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8 Aug 2019

Tick talk

Ticks look like little black spiders – about the size of a freckle
Ticks look like little black spiders – about the size of a freckle
Lyme disease is an infectious disease spread by ticks. Here we provide helpful hints and tips on avoiding tick bites and what to do if you get bitten.

You may have heard through the media that recent research revealed that Lyme disease is three times more prevalent in the UK than previously thought, with as many as 8,000 people contracting it.

Lyme disease is nasty. It’s a bacterial infection that’s passed on through being bitten by an infected tick. Ticks look like little black spiders – about the size of a freckle. They feed on the blood of animals (and humans) and are typically found in dense, moist vegetation.

Scotland, of course, has lots of damp places with long grass and dense vegetation and is something of a paradise for ticks. Warm and wet summers, like we’ve been experiencing lately, usually mean an increase in the tick population and there’s been a definite surge in cases of Lyme disease here in the last decade.

Ticks look like little black spiders – about the size of a freckle
Ticks look like little black spiders – about the size of a freckle

While you can get a tick bite in your own back garden, the chances increase in the open spaces of moorland and wild land. Ticks don’t jump or fly but wait until an unsuspecting host brushes past and then climb aboard. They bury their head into the skin to begin feeding.

Their bite is painless, so you might not realise they’re there, even though it may take several days for them to have their fill and drop off. As they prefer to feed in warm, moist parts of the body – like around the waist and back, the back of the knee, armpit, groin and in and around hair and ears – they can be quite difficult to spot. Even if you are bitten, the chances are you won’t develop Lyme disease as only a small proportion of ticks are carriers. But if you do, the effects can be life-changing. At its worst, the disease can cause viral-like meningitis, facial palsy, nerve damage and arthritis if left untreated. These symptoms can appear weeks or months after infection.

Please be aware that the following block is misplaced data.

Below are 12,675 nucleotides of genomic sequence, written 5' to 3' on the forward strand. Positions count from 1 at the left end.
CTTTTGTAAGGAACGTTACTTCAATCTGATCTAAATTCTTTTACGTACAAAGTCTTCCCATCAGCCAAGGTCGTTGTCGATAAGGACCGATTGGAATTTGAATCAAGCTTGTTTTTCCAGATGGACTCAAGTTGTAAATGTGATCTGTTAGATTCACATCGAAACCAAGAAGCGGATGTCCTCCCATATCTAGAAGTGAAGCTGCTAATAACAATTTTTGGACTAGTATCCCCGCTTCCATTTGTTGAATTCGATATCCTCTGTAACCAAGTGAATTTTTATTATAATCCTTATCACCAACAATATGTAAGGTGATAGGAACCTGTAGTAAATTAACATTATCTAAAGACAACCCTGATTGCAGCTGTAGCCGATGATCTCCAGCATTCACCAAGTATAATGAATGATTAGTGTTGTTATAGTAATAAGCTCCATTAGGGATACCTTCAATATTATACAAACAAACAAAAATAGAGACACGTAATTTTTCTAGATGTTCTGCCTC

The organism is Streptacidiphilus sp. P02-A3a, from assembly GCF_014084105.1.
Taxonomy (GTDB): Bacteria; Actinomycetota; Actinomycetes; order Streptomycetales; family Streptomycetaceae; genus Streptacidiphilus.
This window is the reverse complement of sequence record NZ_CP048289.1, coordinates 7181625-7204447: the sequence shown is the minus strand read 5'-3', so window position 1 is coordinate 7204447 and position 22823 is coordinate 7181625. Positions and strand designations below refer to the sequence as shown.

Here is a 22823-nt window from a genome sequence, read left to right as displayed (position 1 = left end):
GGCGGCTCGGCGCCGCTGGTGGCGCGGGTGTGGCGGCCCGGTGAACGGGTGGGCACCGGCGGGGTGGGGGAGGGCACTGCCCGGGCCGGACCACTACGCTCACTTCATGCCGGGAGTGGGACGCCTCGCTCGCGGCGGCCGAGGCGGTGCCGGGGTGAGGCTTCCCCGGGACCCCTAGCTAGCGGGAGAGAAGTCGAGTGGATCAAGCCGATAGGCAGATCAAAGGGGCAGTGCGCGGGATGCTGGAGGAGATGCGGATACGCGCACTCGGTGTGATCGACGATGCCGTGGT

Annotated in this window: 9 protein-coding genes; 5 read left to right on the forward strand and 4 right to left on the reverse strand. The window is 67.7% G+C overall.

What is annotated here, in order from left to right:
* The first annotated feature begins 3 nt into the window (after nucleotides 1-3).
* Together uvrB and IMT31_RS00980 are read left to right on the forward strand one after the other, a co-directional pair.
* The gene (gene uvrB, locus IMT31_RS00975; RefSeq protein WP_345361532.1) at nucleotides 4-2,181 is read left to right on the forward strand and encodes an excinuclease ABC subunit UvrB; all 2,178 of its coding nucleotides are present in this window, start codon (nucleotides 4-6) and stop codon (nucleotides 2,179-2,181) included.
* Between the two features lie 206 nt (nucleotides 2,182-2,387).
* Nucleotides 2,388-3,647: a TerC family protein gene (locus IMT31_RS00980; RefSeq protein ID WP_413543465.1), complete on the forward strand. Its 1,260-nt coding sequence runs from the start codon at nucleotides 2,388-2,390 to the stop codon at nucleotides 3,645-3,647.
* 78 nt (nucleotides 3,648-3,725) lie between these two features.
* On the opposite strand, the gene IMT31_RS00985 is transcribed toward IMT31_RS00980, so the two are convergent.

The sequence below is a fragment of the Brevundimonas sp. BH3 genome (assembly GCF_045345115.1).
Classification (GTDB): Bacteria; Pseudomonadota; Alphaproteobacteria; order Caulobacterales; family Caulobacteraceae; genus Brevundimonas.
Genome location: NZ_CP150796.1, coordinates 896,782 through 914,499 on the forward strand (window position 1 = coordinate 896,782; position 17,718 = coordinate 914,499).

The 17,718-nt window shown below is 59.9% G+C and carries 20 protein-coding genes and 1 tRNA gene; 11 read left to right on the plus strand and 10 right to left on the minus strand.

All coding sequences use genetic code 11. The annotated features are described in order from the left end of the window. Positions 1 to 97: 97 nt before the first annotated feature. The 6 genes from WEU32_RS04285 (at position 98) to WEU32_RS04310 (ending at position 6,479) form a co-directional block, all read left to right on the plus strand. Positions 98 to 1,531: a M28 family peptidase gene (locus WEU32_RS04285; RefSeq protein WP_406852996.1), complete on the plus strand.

The most distinctive symptom of a tick bite is a bull’s-eye rash.
The most distinctive symptom of a tick bite is a bull’s-eye rash.

However, there’s no need to panic and avoid the countryside – there are some simple things you can do to minimise the risks:

  • Walk on clearly defined paths and avoid long grass
  • Avoid dense vegetation
  • Wear light-coloured clothing, so ticks are easy to spot and brush off
  • Wear long sleeves and ideally tuck long trousers into your socks or boots
  • Avoid sitting in the grass
  • Use insect repellent
  • Check your skin when you get home

If you find a feeding tick on your skin, remove it as quickly as possible – ideally with a tool that you can buy at camping shops, or with fine tweezers. Avoid leaving the head inside your skin or crushing the tick as that may lead to infection. Apply antiseptic to the bite area. If you are unfortunate enough to contract Lyme disease, the most distinctive symptom is a red rash shaped like a bull’s-eye. Other symptoms may include nausea, fatigue, fever, headaches, neck stiffness or flu-like illness. If you feel at all unwell, visit your GP.

There is excellent advice available from the Health Protection Scotland website.